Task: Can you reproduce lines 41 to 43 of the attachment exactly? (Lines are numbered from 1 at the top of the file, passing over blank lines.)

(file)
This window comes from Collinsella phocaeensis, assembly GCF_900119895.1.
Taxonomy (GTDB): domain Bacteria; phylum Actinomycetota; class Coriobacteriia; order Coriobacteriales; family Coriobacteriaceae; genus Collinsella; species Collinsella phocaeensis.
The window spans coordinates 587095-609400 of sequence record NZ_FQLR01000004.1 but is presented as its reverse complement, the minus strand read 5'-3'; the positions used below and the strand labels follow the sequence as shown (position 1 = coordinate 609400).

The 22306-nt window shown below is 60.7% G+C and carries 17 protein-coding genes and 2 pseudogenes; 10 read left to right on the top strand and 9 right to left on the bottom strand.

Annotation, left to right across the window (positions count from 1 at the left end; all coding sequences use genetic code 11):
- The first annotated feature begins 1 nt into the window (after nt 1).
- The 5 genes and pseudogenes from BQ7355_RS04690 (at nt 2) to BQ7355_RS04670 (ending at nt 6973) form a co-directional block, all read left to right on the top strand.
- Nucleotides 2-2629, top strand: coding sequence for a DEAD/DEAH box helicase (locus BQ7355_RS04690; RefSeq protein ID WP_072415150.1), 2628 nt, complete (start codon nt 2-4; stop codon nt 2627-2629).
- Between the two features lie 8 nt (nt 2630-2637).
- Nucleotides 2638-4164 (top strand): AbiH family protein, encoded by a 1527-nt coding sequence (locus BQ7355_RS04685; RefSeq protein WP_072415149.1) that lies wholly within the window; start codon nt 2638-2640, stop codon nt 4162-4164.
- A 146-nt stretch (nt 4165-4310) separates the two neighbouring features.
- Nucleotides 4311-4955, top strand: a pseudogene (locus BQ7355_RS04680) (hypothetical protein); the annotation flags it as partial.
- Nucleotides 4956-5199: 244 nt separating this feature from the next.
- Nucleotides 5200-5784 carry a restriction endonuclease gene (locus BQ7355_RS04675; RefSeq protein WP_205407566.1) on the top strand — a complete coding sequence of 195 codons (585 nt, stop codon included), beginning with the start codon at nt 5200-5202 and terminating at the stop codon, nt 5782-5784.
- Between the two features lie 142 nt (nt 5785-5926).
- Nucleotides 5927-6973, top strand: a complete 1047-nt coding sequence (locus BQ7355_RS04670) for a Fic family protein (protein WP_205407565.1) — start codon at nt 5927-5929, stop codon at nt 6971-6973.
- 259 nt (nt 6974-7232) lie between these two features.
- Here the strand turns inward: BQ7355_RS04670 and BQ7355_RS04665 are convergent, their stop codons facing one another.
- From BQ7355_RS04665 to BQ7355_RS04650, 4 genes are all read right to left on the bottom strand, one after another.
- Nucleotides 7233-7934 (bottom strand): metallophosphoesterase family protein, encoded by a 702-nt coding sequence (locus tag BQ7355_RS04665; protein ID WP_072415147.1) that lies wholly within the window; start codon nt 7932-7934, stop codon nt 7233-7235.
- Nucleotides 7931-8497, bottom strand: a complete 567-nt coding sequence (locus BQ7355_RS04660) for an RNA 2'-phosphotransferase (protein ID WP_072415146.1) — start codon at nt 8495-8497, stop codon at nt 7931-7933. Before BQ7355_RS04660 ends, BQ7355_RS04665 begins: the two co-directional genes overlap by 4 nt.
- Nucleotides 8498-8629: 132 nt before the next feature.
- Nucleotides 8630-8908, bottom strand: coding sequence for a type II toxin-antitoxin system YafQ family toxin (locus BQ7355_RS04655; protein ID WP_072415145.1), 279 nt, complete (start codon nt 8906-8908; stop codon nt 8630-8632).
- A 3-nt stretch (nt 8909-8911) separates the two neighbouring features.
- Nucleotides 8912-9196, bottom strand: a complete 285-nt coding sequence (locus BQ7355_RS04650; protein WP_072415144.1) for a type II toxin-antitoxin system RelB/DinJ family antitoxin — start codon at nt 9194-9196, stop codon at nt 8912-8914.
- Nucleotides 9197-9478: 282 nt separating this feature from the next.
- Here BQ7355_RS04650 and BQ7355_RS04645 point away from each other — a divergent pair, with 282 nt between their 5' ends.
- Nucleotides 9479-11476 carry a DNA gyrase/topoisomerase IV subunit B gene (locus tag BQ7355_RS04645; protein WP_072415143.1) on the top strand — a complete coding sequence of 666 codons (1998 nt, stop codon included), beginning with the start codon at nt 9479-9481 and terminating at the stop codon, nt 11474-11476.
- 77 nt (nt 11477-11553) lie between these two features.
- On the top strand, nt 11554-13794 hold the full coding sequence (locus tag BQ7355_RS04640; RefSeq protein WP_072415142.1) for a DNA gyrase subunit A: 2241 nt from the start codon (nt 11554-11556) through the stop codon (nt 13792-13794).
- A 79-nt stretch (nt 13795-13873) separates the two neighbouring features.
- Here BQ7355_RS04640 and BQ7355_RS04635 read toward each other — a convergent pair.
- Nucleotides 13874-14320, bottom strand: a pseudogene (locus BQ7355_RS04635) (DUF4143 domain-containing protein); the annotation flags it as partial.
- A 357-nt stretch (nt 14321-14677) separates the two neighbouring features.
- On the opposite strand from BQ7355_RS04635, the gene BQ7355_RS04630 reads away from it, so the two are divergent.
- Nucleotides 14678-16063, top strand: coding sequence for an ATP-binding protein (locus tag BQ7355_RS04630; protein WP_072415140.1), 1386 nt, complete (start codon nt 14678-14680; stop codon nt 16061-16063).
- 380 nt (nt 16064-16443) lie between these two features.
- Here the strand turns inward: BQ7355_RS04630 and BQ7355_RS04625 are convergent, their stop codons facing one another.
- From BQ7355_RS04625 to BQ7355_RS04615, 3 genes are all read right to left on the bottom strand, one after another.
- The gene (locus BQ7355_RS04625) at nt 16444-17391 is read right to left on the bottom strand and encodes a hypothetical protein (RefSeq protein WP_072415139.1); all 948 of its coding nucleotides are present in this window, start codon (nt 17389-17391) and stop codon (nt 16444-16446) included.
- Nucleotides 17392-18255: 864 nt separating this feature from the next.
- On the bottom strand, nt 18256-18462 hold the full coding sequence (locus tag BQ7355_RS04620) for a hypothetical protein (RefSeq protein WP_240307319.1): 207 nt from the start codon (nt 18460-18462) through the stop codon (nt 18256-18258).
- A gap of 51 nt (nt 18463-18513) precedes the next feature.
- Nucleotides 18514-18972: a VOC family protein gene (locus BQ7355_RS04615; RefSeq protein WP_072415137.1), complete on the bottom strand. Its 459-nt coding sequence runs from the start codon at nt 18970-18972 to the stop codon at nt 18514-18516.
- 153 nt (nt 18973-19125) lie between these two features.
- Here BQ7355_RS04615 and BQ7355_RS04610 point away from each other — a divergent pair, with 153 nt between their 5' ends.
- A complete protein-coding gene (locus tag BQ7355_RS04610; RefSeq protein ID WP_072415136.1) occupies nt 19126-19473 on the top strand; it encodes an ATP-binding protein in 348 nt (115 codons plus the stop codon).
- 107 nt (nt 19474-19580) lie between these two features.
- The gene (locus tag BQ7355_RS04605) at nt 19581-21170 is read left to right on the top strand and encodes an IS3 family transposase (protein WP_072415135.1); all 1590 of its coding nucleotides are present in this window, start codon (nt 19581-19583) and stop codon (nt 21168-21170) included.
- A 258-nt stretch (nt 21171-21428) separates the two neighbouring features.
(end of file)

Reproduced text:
- Nucleotides 17392-18255: 864 nt separating this feature from the next.
- On the bottom strand, nt 18256-18462 hold the full coding sequence (locus tag BQ7355_RS04620) for a hypothetical protein (RefSeq protein WP_240307319.1): 207 nt from the start codon (nt 18460-18462) through the stop codon (nt 18256-18258).
- A gap of 51 nt (nt 18463-18513) precedes the next feature.